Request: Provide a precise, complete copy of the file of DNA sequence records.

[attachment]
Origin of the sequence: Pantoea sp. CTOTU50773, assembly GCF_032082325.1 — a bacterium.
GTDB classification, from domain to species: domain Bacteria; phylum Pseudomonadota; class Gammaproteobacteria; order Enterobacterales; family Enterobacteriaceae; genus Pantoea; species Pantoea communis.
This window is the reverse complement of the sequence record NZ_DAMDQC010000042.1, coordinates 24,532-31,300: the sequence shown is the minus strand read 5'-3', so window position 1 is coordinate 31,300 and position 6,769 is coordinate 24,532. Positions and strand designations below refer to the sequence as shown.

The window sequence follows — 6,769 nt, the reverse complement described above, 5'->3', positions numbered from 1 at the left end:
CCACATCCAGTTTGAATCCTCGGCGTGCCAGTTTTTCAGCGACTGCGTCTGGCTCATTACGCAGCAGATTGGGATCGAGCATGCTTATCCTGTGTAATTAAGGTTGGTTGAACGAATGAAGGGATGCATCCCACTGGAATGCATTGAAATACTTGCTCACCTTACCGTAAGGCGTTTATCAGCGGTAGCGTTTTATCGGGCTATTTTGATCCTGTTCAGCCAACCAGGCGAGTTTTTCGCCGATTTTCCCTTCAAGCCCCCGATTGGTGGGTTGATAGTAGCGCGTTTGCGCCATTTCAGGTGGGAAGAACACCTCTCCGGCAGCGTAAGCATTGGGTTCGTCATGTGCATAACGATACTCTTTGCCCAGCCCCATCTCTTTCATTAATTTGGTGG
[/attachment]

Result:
Origin of the sequence: Pantoea sp. CTOTU50773, assembly GCF_032082325.1 — a bacterium.
GTDB classification, from domain to species: domain Bacteria; phylum Pseudomonadota; class Gammaproteobacteria; order Enterobacterales; family Enterobacteriaceae; genus Pantoea; species Pantoea communis.
This window is the reverse complement of the sequence record NZ_DAMDQC010000042.1, coordinates 24,532-31,300: the sequence shown is the minus strand read 5'-3', so window position 1 is coordinate 31,300 and position 6,769 is coordinate 24,532. Positions and strand designations below refer to the sequence as shown.

The window sequence follows — 6,769 nt, the reverse complement described above, 5'->3', positions numbered from 1 at the left end:
CCACATCCAGTTTGAATCCTCGGCGTGCCAGTTTTTCAGCGACTGCGTCTGGCTCATTACGCAGCAGATTGGGATCGAGCATGCTTATCCTGTGTAATTAAGGTTGGTTGAACGAATGAAGGGATGCATCCCACTGGAATGCATTGAAATACTTGCTCACCTTACCGTAAGGCGTTTATCAGCGGTAGCGTTTTATCGGGCTATTTTGATCCTGTTCAGCCAACCAGGCGAGTTTTTCGCCGATTTTCCCTTCAAGCCCCCGATTGGTGGGTTGATAGTAGCGCGTTTGCGCCATTTCAGGTGGGAAGAACACCTCTCCGGCAGCGTAAGCATTGGGTTCGTCATGTGCATAACGATACTCTTTGCCCAGCCCCATCTCTTTCATTAATTTGGTGG